[whatwg] <canvas> drawing with singular transforms and zero-sized gradients
ian at hixie.ch
Wed Sep 21 15:19:24 PDT 2011
On Fri, 24 Jun 2011, Robert O'Callahan wrote:
> Consider this testcase:
> It sets up a rectangle to fill, then sets the current matrix to a singular
> matrix (yy=0 in this case), then fills with different fillStyles. It's not
> clear from the spec how this is supposed to behave
I've clarified the spec so that hopefully it is now defined, if maybe
still not really clear.
The spec now says that solid colours aren't affect by the transformation
matrix, gradients are (this was already defined), and patterns are
affected _after_ the repetition is applied.
Thus solid colours should fill fine, but canvases and patterns would do
fill nothing (though while still applying globalCompositeOperator),
because they are scaled to an image with one dimension having zero width.
> For CanvasPatterns, I can't see any reasonable way to define any
> rendering, so I suggest they should just paint nothing when the current
> transform is singular. This needs a spec update I think.
That's effectively what I specced (though by saying that the pattern is
scaled after being repeated, so there's no question of how you repeat a
> For linear CanvasGradients, I think we can follow the spec and simply
> transform the gradient points. That would mean drawing the horizontal
> gradient normally and drawing nothing for the vertical gradient. This
> wouldn't need a spec change.
> I'm not sure what to do about radial CanvasGradients. We can transform
> the center points but the effect on the radii can't be described by
> simply transforming points. Perhaps the most logical approach would be
> to fill with the "outside" color (black in my testcase). This needs a
> spec update.
Would it make more sense to define that what is transformed is the
resulting radial gradient, rather than the points while the gradient is
drawn? (I'm not really sure what the latter really means.) I've changed
the spec to do this.
> For solid colors I think it's logical to just fill with the color. This
> wouldn't need a spec change.
It needed a change to indicate that the transformation matrix doesn't
I've also added some text to define that the color of a fill or stroke
where the pattern or radial gradient has been collapsed to a point is
On Sun, 26 Jun 2011, Aryeh Gregor wrote:
> I'm thinking of the source color, gradient, or pattern conceptually
> filling the plane (possibly almost all transparent in the case of a
> pattern), then being transformed by the matrix, then being clipped to
> fill the shape before being painted. Thus in my mind it's still being
> collapsed before being painted, even if it's just a solid color. That
> way a solid color is conceptually the same as a gradient with all color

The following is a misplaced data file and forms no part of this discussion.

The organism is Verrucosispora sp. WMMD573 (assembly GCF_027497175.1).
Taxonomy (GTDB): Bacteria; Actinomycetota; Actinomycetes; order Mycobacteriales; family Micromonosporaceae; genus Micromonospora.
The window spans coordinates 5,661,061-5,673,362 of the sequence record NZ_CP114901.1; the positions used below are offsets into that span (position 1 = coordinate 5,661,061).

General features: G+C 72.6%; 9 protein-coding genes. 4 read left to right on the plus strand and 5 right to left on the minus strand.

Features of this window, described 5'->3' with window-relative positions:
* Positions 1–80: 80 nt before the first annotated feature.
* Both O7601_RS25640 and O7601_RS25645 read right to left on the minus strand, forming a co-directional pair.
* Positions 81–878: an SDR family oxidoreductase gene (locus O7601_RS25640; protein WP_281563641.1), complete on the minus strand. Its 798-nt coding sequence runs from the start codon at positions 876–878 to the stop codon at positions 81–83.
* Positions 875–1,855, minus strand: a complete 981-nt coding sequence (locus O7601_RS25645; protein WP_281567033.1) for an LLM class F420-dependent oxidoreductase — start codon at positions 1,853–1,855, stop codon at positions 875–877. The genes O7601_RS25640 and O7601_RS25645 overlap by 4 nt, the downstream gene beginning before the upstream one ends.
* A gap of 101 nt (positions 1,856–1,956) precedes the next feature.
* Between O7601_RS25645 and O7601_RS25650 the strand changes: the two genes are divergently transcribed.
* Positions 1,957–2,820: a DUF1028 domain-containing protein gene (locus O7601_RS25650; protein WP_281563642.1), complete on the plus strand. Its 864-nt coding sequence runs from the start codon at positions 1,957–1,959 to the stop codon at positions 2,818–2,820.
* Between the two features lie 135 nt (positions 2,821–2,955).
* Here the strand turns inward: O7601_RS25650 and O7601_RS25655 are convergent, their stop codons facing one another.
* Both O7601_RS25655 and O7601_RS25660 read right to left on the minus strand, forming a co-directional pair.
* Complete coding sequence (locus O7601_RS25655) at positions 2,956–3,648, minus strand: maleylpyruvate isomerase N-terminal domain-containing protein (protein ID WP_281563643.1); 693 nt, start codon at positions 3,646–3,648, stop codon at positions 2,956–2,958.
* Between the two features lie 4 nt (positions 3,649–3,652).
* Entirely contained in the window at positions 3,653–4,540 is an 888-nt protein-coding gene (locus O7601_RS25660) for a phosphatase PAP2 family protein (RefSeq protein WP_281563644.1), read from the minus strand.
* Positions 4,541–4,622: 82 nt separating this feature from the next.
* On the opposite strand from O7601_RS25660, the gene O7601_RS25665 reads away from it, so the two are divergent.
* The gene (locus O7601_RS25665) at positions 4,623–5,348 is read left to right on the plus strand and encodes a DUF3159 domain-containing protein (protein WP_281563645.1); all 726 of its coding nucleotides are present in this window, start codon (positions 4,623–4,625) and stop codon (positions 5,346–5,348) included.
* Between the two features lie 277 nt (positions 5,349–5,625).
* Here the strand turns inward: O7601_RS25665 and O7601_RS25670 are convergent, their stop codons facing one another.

> stops the same, or a solid-colored image.
That makes sense. It's not how the spec is written.
> It seems like a useful invariant if the different styles behave the same
> reliably when they should logically be the same. That way authors can
> learn about patterns first (which is very concrete -- "give it an
> image"), then understand gradients and solid colors as special cases of
> patterns, and be consistently right. Authors might be surprised by the
> behavior in this particular case, but it's a fairly pathological case
> anyway, and it doesn't seem worthwhile to trade away consistency to get
> more intuitive behavior in this special case.
> I guess one big problem with this approach is you have a singularity at
> determinant zero, and that's really awkward because you can't rely on
> floating-point equality comparisons unless you allow some tolerance for
> rounding error, and in that case equality is no longer transitive. By my
> theory, a transformation matrix with determinant zero should result in
> solid colors doing nothing, but one with determinant e for any e > 0
> should result in the color being painted. This is obviously bad.
> So this is probably my pure math background showing through rather than
> a very useful contribution to the discussion. If the API were designed
> for mathematicians, now . . .
I could see an argument either way.
On Mon, 27 Jun 2011, Robert O'Callahan wrote:
> Gradients already aren't continuous where the start and end points are
That's an interesting point. Legacy reasons? I haven't changed this, but
it is inconsistent.
On Sat, 25 Jun 2011, Robert O'Callahan wrote:
> If you set up a path covering the entire canvas, call ctx.scale(e, e)
> for infinitesimal e, and then fill with an image pattern, conceptually
> you're scaling the image to be incredibly small and then repeating it a
> very large number of times to fill the canvas. So I guess the logical
> behavior for e=0 would be to compute the average color of the image
> pixels and do a solid fill with that color, which would give you that
> consistency you're asking for. But is that worth implementing? No-one
> does that today.
I've gotten around this by defining that the scaling happens after the
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